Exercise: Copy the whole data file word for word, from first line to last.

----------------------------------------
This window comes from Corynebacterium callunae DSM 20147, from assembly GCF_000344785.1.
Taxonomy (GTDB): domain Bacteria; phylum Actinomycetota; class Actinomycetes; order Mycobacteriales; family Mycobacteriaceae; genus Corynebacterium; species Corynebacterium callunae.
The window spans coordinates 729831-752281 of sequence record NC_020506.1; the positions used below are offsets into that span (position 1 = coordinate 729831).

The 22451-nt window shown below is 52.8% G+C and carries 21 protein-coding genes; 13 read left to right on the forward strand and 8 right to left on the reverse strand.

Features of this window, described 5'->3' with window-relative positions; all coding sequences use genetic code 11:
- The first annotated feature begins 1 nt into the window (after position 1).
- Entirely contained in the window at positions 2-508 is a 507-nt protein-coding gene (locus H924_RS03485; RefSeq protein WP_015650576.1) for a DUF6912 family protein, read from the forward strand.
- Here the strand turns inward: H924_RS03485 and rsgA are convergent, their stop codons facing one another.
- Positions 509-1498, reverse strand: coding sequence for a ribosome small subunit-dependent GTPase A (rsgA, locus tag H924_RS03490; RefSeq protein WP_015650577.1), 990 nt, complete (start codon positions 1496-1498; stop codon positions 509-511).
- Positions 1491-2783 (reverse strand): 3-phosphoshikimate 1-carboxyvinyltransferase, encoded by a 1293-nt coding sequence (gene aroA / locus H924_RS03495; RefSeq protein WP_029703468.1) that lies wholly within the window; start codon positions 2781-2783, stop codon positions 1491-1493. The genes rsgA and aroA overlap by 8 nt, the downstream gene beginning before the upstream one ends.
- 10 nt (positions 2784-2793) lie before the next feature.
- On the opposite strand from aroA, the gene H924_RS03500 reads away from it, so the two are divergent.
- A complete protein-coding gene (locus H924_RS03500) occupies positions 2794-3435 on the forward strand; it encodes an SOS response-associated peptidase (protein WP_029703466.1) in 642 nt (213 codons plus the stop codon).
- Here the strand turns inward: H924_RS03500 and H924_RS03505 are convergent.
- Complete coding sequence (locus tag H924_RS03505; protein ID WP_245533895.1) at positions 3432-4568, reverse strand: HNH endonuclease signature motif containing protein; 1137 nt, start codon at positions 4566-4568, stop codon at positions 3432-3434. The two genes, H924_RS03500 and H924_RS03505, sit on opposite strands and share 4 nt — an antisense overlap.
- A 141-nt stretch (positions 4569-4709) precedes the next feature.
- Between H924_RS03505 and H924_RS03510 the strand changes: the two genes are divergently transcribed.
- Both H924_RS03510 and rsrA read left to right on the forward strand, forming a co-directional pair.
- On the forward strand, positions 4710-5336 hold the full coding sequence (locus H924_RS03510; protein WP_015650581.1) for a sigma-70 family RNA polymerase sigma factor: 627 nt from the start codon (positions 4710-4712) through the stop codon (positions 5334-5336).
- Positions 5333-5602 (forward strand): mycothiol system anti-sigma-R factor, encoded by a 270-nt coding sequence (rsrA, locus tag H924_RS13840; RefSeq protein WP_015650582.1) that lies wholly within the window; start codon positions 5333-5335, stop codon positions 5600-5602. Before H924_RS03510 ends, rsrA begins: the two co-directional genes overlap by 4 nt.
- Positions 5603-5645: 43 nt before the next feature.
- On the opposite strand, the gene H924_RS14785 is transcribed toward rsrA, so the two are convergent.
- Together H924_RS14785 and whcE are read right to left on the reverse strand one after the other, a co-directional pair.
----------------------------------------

This window comes from Corynebacterium callunae DSM 20147, from assembly GCF_000344785.1.
Taxonomy (GTDB): domain Bacteria; phylum Actinomycetota; class Actinomycetes; order Mycobacteriales; family Mycobacteriaceae; genus Corynebacterium; species Corynebacterium callunae.
The window spans coordinates 729831-752281 of sequence record NC_020506.1; the positions used below are offsets into that span (position 1 = coordinate 729831).

The 22451-nt window shown below is 52.8% G+C and carries 21 protein-coding genes; 13 read left to right on the forward strand and 8 right to left on the reverse strand.

Features of this window, described 5'->3' with window-relative positions; all coding sequences use genetic code 11:
- The first annotated feature begins 1 nt into the window (after position 1).
- Entirely contained in the window at positions 2-508 is a 507-nt protein-coding gene (locus H924_RS03485; RefSeq protein WP_015650576.1) for a DUF6912 family protein, read from the forward strand.
- Here the strand turns inward: H924_RS03485 and rsgA are convergent, their stop codons facing one another.
- Positions 509-1498, reverse strand: coding sequence for a ribosome small subunit-dependent GTPase A (rsgA, locus tag H924_RS03490; RefSeq protein WP_015650577.1), 990 nt, complete (start codon positions 1496-1498; stop codon positions 509-511).
- Positions 1491-2783 (reverse strand): 3-phosphoshikimate 1-carboxyvinyltransferase, encoded by a 1293-nt coding sequence (gene aroA / locus H924_RS03495; RefSeq protein WP_029703468.1) that lies wholly within the window; start codon positions 2781-2783, stop codon positions 1491-1493. The genes rsgA and aroA overlap by 8 nt, the downstream gene beginning before the upstream one ends.
- 10 nt (positions 2784-2793) lie before the next feature.
- On the opposite strand from aroA, the gene H924_RS03500 reads away from it, so the two are divergent.
- A complete protein-coding gene (locus H924_RS03500) occupies positions 2794-3435 on the forward strand; it encodes an SOS response-associated peptidase (protein WP_029703466.1) in 642 nt (213 codons plus the stop codon).
- Here the strand turns inward: H924_RS03500 and H924_RS03505 are convergent.
- Complete coding sequence (locus tag H924_RS03505; protein ID WP_245533895.1) at positions 3432-4568, reverse strand: HNH endonuclease signature motif containing protein; 1137 nt, start codon at positions 4566-4568, stop codon at positions 3432-3434. The two genes, H924_RS03500 and H924_RS03505, sit on opposite strands and share 4 nt — an antisense overlap.
- A 141-nt stretch (positions 4569-4709) precedes the next feature.
- Between H924_RS03505 and H924_RS03510 the strand changes: the two genes are divergently transcribed.
- Both H924_RS03510 and rsrA read left to right on the forward strand, forming a co-directional pair.
- On the forward strand, positions 4710-5336 hold the full coding sequence (locus H924_RS03510; protein WP_015650581.1) for a sigma-70 family RNA polymerase sigma factor: 627 nt from the start codon (positions 4710-4712) through the stop codon (positions 5334-5336).
- Positions 5333-5602 (forward strand): mycothiol system anti-sigma-R factor, encoded by a 270-nt coding sequence (rsrA, locus tag H924_RS13840; RefSeq protein WP_015650582.1) that lies wholly within the window; start codon positions 5333-5335, stop codon positions 5600-5602. Before H924_RS03510 ends, rsrA begins: the two co-directional genes overlap by 4 nt.
- Positions 5603-5645: 43 nt before the next feature.
- On the opposite strand, the gene H924_RS14785 is transcribed toward rsrA, so the two are convergent.
- Together H924_RS14785 and whcE are read right to left on the reverse strand one after the other, a co-directional pair.